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    Senior Member Grug's Avatar
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    Quote Originally Posted by Barry G View Post
    While I've seen plenty of balanced footage from the FX9, you are right that there is a lot of yellow (green) coming down the pipeline from this camera. In some ways it's attractive, but to me it feels like a "look" has been applied. More baked in looking, and I've been curious if it's the camera, or the user. I personally think this camera has improved a lot from the FS7 in terms of color science, but I really haven't loved most of what I've seen from it, mostly due to that color bias. I just shot a music video with my GFX100, which has a Sony sensor in it, and the yellows are the same...in this case it was under NYC street lighting and looks really great (gritty, rich colors)...but I'm not sure I'd want it for my day job, you know.
    I’ll take the faint yellow/green cast of the new colour science over the older magenta cast any day. It’s much nicer out of the box.

    That said, it never took more than a few seconds to balance in Davinci anyway, so I don’t see it being a big deal.

    I’ve been going over and over the options in my head, and I think I’m getting closer to deciding to simply stick with my F55 over “upgrading” to the FX9 or C500ii. The FX9 simply doesn’t have the feature-set to match the F55, and although the Canon offers almost everything I want feature-wise, beyond faster boot-time, better internal NDs, and the more compact form factor - I’d still be losing 16-bit raw, global shutter, 240fps @ 2k, and the option for S35mm 4k 120fps (when paired with the R7).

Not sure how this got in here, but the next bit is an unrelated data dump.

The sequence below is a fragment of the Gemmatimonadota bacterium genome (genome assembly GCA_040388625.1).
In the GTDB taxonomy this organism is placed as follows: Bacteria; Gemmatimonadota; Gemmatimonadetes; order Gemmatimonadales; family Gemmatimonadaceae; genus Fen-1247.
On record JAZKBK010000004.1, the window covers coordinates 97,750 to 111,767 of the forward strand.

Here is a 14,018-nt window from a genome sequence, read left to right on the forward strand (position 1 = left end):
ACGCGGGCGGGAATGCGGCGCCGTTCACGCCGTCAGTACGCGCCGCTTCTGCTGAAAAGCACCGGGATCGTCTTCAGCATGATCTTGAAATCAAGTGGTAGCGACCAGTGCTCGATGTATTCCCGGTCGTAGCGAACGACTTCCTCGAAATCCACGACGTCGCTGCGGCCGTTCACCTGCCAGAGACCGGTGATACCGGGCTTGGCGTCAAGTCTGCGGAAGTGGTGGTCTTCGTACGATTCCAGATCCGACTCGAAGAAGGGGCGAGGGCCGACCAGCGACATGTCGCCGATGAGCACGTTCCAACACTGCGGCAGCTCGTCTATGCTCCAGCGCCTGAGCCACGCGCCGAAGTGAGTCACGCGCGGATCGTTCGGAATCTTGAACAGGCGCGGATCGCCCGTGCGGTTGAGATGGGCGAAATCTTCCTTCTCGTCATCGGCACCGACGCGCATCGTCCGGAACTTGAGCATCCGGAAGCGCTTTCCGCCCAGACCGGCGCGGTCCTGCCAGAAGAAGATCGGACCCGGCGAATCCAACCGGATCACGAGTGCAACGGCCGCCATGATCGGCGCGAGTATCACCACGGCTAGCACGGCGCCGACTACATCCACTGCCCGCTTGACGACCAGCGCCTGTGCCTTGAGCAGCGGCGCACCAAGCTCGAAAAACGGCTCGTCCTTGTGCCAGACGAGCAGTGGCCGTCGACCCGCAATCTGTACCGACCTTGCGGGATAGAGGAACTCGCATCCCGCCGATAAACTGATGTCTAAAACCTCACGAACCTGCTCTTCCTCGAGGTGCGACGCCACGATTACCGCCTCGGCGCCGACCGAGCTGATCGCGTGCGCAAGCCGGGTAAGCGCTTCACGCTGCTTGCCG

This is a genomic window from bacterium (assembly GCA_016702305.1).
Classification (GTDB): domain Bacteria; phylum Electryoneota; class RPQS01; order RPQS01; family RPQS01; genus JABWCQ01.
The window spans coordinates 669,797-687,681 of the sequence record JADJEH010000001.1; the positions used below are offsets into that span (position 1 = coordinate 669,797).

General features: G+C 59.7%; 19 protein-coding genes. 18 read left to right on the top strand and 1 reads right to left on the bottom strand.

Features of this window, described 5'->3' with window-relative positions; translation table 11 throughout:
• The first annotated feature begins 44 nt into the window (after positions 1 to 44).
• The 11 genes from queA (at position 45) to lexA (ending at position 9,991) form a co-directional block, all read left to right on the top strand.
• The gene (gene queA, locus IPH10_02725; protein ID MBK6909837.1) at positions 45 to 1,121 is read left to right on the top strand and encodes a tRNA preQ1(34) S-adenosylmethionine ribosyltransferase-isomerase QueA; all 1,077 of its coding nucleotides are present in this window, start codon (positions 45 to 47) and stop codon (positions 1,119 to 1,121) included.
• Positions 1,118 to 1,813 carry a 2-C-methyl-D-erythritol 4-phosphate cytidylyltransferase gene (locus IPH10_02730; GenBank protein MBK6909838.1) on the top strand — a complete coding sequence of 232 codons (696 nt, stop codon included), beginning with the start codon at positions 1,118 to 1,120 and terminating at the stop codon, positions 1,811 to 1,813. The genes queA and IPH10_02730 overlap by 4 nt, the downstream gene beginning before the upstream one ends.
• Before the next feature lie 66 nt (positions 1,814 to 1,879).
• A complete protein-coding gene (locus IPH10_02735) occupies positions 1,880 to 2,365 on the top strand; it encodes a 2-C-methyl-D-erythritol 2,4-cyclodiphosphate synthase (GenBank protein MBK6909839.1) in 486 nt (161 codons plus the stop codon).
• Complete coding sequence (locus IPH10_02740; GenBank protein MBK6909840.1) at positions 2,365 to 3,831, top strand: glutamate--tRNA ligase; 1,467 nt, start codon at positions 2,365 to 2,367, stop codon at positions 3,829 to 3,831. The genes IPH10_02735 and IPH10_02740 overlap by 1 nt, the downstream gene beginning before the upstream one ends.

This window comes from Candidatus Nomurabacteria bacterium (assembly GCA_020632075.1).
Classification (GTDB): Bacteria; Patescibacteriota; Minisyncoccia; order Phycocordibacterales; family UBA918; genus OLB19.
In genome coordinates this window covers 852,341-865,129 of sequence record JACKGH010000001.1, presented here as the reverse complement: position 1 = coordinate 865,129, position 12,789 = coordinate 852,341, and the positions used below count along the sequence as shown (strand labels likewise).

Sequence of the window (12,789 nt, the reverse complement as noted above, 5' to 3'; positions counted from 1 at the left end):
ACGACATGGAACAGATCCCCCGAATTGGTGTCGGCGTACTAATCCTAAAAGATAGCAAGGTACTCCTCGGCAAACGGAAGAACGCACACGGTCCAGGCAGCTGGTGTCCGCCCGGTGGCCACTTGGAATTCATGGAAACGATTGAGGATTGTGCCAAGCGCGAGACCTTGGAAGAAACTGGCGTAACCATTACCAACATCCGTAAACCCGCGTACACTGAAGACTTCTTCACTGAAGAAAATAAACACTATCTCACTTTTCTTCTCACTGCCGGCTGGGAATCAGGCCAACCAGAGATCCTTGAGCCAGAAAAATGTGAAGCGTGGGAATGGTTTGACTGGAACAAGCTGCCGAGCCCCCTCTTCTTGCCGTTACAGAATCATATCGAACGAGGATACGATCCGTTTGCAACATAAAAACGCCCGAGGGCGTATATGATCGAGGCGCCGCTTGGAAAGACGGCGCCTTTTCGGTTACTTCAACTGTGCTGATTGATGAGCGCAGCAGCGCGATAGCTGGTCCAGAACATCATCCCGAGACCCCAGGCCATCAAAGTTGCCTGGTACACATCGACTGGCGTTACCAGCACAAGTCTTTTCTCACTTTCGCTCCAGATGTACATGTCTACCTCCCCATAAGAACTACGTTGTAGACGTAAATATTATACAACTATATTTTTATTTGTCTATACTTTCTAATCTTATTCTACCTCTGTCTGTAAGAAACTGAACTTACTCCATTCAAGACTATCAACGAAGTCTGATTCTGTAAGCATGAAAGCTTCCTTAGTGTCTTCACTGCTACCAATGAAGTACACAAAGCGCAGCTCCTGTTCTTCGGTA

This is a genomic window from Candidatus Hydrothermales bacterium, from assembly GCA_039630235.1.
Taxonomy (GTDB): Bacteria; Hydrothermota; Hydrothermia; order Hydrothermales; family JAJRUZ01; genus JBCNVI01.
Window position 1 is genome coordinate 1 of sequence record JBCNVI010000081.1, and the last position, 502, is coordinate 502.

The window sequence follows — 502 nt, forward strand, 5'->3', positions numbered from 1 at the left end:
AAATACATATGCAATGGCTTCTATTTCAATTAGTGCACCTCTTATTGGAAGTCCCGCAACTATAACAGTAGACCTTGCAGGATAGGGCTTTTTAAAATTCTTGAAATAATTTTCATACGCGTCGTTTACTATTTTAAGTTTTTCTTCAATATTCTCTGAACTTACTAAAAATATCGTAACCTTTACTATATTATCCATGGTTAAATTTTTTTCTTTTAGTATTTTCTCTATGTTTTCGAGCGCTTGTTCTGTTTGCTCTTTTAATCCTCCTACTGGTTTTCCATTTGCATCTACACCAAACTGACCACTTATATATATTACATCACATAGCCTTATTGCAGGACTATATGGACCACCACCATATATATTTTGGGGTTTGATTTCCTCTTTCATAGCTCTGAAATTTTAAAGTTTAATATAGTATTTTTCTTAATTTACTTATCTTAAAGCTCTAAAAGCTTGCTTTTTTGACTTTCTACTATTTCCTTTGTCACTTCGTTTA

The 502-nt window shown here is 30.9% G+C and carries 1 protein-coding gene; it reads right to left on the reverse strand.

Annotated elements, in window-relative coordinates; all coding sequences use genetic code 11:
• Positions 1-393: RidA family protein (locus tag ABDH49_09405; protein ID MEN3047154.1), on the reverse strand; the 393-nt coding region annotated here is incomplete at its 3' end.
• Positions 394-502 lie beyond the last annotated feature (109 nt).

Given the comparable dynamic range between the two, it’s really hard to justify the upgrade. The only thing that keeps me hanging on for the moment is the thought of the time I’d save on-set thanks to the boot time, NDs, and faster gripping/rigging due to the lighter weight in certain circumstances.


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    Quote Originally Posted by Grug View Post
    I’ll take the faint yellow/green cast of the new colour science over the older magenta cast any day. It’s much nicer out of the box.

    That said, it never took more than a few seconds to balance in Davinci anyway, so I don’t see it being a big deal.